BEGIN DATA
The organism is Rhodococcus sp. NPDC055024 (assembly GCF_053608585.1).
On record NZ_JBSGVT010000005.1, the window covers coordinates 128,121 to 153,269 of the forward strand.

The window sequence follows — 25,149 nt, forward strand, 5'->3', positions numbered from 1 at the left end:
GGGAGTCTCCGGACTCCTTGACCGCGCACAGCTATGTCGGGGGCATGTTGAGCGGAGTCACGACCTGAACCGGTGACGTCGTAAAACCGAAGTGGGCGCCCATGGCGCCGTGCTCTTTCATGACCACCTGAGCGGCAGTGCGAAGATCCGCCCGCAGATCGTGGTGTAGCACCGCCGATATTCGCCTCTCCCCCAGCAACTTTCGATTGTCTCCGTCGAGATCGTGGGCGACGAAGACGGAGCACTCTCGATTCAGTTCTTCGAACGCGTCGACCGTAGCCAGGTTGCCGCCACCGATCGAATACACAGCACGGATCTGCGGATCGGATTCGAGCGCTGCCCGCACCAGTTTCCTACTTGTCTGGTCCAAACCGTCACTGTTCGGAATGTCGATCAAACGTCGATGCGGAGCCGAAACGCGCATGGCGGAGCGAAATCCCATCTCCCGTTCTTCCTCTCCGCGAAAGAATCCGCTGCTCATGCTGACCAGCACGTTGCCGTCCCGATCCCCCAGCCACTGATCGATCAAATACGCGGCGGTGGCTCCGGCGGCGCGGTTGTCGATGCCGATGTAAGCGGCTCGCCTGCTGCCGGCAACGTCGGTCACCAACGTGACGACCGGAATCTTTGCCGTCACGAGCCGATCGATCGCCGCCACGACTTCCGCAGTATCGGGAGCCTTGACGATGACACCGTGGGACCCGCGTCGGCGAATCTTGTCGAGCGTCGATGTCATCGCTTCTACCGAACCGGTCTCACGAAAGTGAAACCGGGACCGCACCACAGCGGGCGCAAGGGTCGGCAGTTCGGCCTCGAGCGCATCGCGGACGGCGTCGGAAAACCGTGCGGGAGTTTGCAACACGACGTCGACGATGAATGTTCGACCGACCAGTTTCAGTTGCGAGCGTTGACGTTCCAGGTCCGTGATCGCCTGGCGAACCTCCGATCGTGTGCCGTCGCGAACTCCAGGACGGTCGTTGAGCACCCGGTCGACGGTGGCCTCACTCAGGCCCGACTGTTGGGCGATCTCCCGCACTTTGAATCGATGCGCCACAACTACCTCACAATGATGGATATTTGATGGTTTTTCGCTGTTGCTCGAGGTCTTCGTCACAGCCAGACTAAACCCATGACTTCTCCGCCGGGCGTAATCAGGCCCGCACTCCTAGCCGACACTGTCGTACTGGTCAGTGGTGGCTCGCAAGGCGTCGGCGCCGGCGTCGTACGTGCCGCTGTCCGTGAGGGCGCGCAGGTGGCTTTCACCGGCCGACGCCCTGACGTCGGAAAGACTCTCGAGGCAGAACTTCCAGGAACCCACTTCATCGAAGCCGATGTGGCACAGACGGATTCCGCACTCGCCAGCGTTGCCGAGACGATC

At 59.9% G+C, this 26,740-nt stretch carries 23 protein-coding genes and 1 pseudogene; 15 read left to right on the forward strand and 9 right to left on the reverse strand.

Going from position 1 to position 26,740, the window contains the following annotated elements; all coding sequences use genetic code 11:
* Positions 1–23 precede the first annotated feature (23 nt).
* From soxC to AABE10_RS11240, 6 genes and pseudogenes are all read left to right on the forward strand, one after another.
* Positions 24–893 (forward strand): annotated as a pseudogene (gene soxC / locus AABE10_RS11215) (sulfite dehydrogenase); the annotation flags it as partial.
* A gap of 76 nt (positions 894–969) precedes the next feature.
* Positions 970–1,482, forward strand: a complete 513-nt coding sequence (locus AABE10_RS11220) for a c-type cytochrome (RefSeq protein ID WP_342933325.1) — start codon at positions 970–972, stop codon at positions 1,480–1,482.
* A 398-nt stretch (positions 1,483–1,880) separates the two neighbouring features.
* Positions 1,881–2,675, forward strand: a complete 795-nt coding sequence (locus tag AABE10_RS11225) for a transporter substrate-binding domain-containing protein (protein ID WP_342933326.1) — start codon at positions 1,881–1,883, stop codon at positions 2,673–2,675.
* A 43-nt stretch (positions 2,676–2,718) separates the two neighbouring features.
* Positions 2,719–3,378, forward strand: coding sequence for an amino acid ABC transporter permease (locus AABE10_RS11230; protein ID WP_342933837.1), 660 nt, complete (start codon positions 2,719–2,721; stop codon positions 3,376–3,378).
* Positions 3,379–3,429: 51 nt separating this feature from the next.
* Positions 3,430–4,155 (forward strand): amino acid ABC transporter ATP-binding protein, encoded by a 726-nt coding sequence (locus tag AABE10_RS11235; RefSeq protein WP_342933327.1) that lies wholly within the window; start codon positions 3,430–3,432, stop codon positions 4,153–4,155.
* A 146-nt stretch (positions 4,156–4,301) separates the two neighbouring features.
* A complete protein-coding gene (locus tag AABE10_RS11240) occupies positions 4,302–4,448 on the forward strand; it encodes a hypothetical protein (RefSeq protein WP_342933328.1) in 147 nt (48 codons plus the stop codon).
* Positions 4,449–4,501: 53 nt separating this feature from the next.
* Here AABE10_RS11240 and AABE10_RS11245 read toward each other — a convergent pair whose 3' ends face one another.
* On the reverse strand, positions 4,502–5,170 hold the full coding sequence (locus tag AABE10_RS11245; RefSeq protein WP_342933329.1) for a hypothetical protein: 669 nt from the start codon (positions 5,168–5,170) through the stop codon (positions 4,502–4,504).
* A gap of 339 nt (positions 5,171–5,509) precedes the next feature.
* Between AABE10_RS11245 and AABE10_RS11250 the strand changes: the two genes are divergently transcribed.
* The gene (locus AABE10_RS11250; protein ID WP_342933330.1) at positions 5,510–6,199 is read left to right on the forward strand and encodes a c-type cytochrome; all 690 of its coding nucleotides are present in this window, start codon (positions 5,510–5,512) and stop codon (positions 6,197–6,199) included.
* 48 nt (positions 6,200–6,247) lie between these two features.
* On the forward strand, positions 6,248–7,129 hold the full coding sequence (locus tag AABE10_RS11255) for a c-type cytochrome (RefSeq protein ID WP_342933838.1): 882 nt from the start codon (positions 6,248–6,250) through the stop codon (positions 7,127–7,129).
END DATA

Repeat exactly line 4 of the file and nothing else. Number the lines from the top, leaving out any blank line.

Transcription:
GGGAGTCTCCGGACTCCTTGACCGCGCACAGCTATGTCGGGGGCATGTTGAGCGGAGTCACGACCTGAACCGGTGACGTCGTAAAACCGAAGTGGGCGCCCATGGCGCCGTGCTCTTTCATGACCACCTGAGCGGCAGTGCGAAGATCCGCCCGCAGATCGTGGTGTAGCACCGCCGATATTCGCCTCTCCCCCAGCAACTTTCGATTGTCTCCGTCGAGATCGTGGGCGACGAAGACGGAGCACTCTCGATTCAGTTCTTCGAACGCGTCGACCGTAGCCAGGTTGCCGCCACCGATCGAATACACAGCACGGATCTGCGGATCGGATTCGAGCGCTGCCCGCACCAGTTTCCTACTTGTCTGGTCCAAACCGTCACTGTTCGGAATGTCGATCAAACGTCGATGCGGAGCCGAAACGCGCATGGCGGAGCGAAATCCCATCTCCCGTTCTTCCTCTCCGCGAAAGAATCCGCTGCTCATGCTGACCAGCACGTTGCCGTCCCGATCCCCCAGCCACTGATCGATCAAATACGCGGCGGTGGCTCCGGCGGCGCGGTTGTCGATGCCGATGTAAGCGGCTCGCCTGCTGCCGGCAACGTCGGTCACCAACGTGACGACCGGAATCTTTGCCGTCACGAGCCGATCGATCGCCGCCACGACTTCCGCAGTATCGGGAGCCTTGACGATGACACCGTGGGACCCGCGTCGGCGAATCTTGTCGAGCGTCGATGTCATCGCTTCTACCGAACCGGTCTCACGAAAGTGAAACCGGGACCGCACCACAGCGGGCGCAAGGGTCGGCAGTTCGGCCTCGAGCGCATCGCGGACGGCGTCGGAAAACCGTGCGGGAGTTTGCAACACGACGTCGACGATGAATGTTCGACCGACCAGTTTCAGTTGCGAGCGTTGACGTTCCAGGTCCGTGATCGCCTGGCGAACCTCCGATCGTGTGCCGTCGCGAACTCCAGGACGGTCGTTGAGCACCCGGTCGACGGTGGCCTCACTCAGGCCCGACTGTTGGGCGATCTCCCGCACTTTGAATCGATGCGCCACAACTACCTCACAATGATGGATATTTGATGGTTTTTCGCTGTTGCTCGAGGTCTTCGTCACAGCCAGACTAAACCCATGACTTCTCCGCCGGGCGTAATCAGGCCCGCACTCCTAGCCGACACTGTCGTACTGGTCAGTGGTGGCTCGCAAGGCGTCGGCGCCGGCGTCGTACGTGCCGCTGTCCGTGAGGGCGCGCAGGTGGCTTTCACCGGCCGACGCCCTGACGTCGGAAAGACTCTCGAGGCAGAACTTCCAGGAACCCACTTCATCGAAGCCGATGTGGCACAGACGGATTCCGCACTCGCCAGCGTTGCCGAGACGATC